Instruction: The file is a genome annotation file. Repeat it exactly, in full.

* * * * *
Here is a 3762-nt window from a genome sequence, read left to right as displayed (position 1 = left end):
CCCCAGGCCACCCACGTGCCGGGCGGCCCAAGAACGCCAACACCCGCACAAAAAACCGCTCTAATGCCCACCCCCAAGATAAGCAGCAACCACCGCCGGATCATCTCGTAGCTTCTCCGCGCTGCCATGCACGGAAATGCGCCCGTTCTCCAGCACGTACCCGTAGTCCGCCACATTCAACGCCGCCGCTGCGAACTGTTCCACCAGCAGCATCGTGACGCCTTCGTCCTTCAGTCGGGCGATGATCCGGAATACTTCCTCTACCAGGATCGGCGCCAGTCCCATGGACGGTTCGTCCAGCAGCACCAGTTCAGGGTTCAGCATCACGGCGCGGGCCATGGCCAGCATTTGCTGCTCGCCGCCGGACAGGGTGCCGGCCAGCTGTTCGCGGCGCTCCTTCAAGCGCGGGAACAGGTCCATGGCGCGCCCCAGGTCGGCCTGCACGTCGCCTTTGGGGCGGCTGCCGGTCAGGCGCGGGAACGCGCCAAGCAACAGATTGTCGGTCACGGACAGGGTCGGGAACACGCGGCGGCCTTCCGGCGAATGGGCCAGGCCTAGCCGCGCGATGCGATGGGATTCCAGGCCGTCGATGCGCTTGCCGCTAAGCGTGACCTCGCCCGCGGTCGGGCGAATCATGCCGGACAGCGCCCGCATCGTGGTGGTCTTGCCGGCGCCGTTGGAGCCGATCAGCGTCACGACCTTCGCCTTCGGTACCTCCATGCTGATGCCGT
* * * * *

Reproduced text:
Here is a 3762-nt window from a genome sequence, read left to right as displayed (position 1 = left end):
CCCCAGGCCACCCACGTGCCGGGCGGCCCAAGAACGCCAACACCCGCACAAAAAACCGCTCTAATGCCCACCCCCAAGATAAGCAGCAACCACCGCCGGATCATCTCGTAGCTTCTCCGCGCTGCCATGCACGGAAATGCGCCCGTTCTCCAGCACGTACCCGTAGTCCGCCACATTCAACGCCGCCGCTGCGAACTGTTCCACCAGCAGCATCGTGACGCCTTCGTCCTTCAGTCGGGCGATGATCCGGAATACTTCCTCTACCAGGATCGGCGCCAGTCCCATGGACGGTTCGTCCAGCAGCACCAGTTCAGGGTTCAGCATCACGGCGCGGGCCATGGCCAGCATTTGCTGCTCGCCGCCGGACAGGGTGCCGGCCAGCTGTTCGCGGCGCTCCTTCAAGCGCGGGAACAGGTCCATGGCGCGCCCCAGGTCGGCCTGCACGTCGCCTTTGGGGCGGCTGCCGGTCAGGCGCGGGAACGCGCCAAGCAACAGATTGTCGGTCACGGACAGGGTCGGGAACACGCGGCGGCCTTCCGGCGAATGGGCCAGGCCTAGCCGCGCGATGCGATGGGATTCCAGGCCGTCGATGCGCTTGCCGCTAAGCGTGACCTCGCCCGCGGTCGGGCGAATCATGCCGGACAGCGCCCGCATCGTGGTGGTCTTGCCGGCGCCGTTGGAGCCGATCAGCGTCACGACCTTCGCCTTCGGTACCTCCATGCTGATGCCGT